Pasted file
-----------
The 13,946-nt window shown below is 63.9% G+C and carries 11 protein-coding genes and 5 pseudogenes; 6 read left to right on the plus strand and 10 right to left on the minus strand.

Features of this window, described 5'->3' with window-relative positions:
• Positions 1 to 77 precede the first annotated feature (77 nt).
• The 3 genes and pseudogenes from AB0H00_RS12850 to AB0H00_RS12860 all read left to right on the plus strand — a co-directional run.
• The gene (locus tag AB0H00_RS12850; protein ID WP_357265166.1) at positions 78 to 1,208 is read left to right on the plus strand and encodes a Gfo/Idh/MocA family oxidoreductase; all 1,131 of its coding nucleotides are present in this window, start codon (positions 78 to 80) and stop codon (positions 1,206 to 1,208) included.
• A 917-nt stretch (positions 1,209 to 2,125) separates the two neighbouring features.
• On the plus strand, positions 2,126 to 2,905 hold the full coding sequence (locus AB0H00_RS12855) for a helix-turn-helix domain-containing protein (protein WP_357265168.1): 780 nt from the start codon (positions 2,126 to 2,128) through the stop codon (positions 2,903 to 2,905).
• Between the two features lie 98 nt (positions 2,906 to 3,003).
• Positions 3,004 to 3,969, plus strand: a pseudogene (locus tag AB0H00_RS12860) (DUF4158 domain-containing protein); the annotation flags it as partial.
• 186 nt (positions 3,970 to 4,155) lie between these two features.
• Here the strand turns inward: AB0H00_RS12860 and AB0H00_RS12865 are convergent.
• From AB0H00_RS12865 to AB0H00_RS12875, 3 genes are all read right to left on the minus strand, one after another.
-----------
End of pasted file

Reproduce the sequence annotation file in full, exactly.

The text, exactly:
The 13,946-nt window shown below is 63.9% G+C and carries 11 protein-coding genes and 5 pseudogenes; 6 read left to right on the plus strand and 10 right to left on the minus strand.

Features of this window, described 5'->3' with window-relative positions:
• Positions 1 to 77 precede the first annotated feature (77 nt).
• The 3 genes and pseudogenes from AB0H00_RS12850 to AB0H00_RS12860 all read left to right on the plus strand — a co-directional run.
• The gene (locus tag AB0H00_RS12850; protein ID WP_357265166.1) at positions 78 to 1,208 is read left to right on the plus strand and encodes a Gfo/Idh/MocA family oxidoreductase; all 1,131 of its coding nucleotides are present in this window, start codon (positions 78 to 80) and stop codon (positions 1,206 to 1,208) included.
• A 917-nt stretch (positions 1,209 to 2,125) separates the two neighbouring features.
• On the plus strand, positions 2,126 to 2,905 hold the full coding sequence (locus AB0H00_RS12855) for a helix-turn-helix domain-containing protein (protein WP_357265168.1): 780 nt from the start codon (positions 2,126 to 2,128) through the stop codon (positions 2,903 to 2,905).
• Between the two features lie 98 nt (positions 2,906 to 3,003).
• Positions 3,004 to 3,969, plus strand: a pseudogene (locus tag AB0H00_RS12860) (DUF4158 domain-containing protein); the annotation flags it as partial.
• 186 nt (positions 3,970 to 4,155) lie between these two features.
• Here the strand turns inward: AB0H00_RS12860 and AB0H00_RS12865 are convergent.
• From AB0H00_RS12865 to AB0H00_RS12875, 3 genes are all read right to left on the minus strand, one after another.